All genres of photography have been a learning curve for me, but the one that has surprised me the most is 'macro'. It seemed relatively straight-forward - no need to travel to exotic sweeping vistas, chase the light on the streets, or head out on safari. There is so much beauty on our doorsteps or in our gardens. Surely I could just easily capture something that took my fancy without much effort ...
The first thing that struck me was how important camera shake was when focusing on small subjects. Of course, it's always a factor in any image, but the first time I spied a suitable subject and leaned in close was the first time I realised just how dramatic an effect it had at this level. Minor movements were translated in relatively huge changes in focus.
This was when I bought my first tripod, precisely to avoid hand-holding - but I soon realised that wasn't the end to the challenge, and that there was a whole world of difficulty involved in getting a stable image in even the lightest breeze...
Most of all though, there are occasions where a tripod doesn't work - usually when trying to take a photograph of a moving subject - as I found when trying to hunt out a decent image of ladybirds in my garden!
So, to reduce the impact of camera shake, the obvious solution is to open the aperture as wide as possible to get shutter speed high enough that it doesn't matter.
This is when I encountered the next challenge - depth of field. With a 105mm macro lens opened to f/2.8, depth of field at 1m from your subject gives you about 1cm depth of field at best. Getting closer - as of course you want to do with a macro lens - starts to shave you down to millimetres. Now trying to get a decent image, handheld, of a moving subject, becomes a more stressful experience!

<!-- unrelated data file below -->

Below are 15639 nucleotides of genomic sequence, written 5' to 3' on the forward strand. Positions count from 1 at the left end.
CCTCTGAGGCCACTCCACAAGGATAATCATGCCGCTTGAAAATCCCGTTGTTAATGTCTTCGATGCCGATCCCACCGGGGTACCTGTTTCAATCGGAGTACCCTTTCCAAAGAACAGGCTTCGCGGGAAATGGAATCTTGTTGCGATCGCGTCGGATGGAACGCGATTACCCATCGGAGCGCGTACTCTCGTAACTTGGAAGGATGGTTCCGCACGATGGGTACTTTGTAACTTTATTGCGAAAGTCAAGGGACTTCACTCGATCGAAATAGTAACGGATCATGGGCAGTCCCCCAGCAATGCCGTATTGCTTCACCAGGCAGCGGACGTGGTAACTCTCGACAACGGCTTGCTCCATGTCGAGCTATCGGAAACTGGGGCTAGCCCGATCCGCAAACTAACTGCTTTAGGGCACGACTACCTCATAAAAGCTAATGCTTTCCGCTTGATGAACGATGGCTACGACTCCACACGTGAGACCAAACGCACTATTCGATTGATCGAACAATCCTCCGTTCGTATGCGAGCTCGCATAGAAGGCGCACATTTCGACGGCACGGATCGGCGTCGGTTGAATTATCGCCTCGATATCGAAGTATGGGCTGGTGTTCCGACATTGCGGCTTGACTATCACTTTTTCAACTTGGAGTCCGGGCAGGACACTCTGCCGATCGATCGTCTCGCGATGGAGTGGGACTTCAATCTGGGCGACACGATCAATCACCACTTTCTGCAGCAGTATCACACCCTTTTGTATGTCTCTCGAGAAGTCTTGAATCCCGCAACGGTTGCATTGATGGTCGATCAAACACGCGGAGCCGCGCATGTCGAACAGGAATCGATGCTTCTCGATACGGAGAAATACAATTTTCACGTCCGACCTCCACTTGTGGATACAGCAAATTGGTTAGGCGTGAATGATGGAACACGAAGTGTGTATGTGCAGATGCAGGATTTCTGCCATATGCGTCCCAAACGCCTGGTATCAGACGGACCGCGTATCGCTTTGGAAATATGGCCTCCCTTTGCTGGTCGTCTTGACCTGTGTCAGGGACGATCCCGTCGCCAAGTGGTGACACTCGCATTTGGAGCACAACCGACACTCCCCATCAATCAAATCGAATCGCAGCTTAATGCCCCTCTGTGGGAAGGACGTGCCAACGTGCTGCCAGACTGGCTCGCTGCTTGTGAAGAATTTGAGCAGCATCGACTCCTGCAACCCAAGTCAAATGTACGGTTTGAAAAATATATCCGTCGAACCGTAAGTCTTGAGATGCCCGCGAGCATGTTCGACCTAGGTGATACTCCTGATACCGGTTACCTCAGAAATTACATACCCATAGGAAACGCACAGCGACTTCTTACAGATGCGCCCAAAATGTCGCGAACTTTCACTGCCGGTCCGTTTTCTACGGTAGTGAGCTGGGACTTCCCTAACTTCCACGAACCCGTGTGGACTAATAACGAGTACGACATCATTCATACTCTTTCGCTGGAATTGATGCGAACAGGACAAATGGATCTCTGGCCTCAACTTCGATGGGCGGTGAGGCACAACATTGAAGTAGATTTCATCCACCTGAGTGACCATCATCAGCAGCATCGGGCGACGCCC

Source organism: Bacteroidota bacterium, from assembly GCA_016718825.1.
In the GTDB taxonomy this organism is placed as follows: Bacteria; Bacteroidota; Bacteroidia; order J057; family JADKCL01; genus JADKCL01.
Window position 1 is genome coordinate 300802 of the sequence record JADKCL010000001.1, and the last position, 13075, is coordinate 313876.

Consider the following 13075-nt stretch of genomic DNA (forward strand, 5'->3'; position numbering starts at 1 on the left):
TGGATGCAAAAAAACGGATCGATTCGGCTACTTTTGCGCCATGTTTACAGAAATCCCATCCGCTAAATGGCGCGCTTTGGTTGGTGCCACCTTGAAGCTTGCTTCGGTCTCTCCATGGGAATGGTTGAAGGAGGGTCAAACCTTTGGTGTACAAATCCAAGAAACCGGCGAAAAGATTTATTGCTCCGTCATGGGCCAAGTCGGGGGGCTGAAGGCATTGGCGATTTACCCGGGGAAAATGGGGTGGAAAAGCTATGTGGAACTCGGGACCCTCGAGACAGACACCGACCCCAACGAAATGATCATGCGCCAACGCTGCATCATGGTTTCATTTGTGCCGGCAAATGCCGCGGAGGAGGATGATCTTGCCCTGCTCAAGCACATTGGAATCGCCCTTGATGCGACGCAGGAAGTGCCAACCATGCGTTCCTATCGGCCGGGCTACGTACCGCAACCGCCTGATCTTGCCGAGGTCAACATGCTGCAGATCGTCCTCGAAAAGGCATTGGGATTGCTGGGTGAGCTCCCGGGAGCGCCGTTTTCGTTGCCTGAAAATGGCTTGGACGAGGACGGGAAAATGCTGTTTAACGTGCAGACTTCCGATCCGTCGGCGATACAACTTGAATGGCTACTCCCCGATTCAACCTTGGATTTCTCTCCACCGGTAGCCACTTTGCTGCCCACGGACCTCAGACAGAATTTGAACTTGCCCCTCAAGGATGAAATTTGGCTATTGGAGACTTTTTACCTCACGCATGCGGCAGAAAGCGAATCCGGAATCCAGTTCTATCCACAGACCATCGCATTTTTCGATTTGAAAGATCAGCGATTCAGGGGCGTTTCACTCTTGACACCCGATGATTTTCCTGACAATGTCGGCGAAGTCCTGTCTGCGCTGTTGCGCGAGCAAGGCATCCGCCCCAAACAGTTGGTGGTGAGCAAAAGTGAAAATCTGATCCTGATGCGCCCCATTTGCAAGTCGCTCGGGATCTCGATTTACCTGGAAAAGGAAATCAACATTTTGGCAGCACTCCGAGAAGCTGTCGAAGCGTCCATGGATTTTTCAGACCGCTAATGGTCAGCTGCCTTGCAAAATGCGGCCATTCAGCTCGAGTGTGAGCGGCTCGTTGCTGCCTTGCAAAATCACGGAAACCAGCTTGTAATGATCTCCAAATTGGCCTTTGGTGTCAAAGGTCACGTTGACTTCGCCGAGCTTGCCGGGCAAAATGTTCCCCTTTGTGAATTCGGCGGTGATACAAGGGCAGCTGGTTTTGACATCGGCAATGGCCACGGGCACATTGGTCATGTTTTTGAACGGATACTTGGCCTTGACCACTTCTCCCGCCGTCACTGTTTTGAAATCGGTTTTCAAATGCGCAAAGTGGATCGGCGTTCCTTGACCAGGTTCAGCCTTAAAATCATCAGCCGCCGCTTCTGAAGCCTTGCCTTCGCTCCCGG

My images for this week come from precisely that experience - chasing ladybirds in my back garden ...
Not shown, the countless thousands of images that missed!
I'm pleased with both of these images. Partly because I managed to get the eyes in focus in both; but also because the surrounding backgrounds are relatively clean and monochromatic, working nicely with the colours of the ladybirds.
While I personally think the razor thin depth of field works ok with both, I know that technically they would both be criticised for not having captured the whole ladybird...
Assuming that I am foolish enough to go hunting ladybirds in this way again - the obvious critique is the aperture setting.
The first image was 1/500 sec at f/2.8, ISO 400; the second, 1/1000 sec at f/2.8, ISO 200.
I still needed the high shutter speed, to minimise camera shake, and capture an (albeit slowly) moving subject; but should have pushed this as low as it could have gone - while also pushing ISO up higher - 1600 would probably be fine. That together would push the f-stop up a bit, giving that little few additional millimetres that could have been all the difference!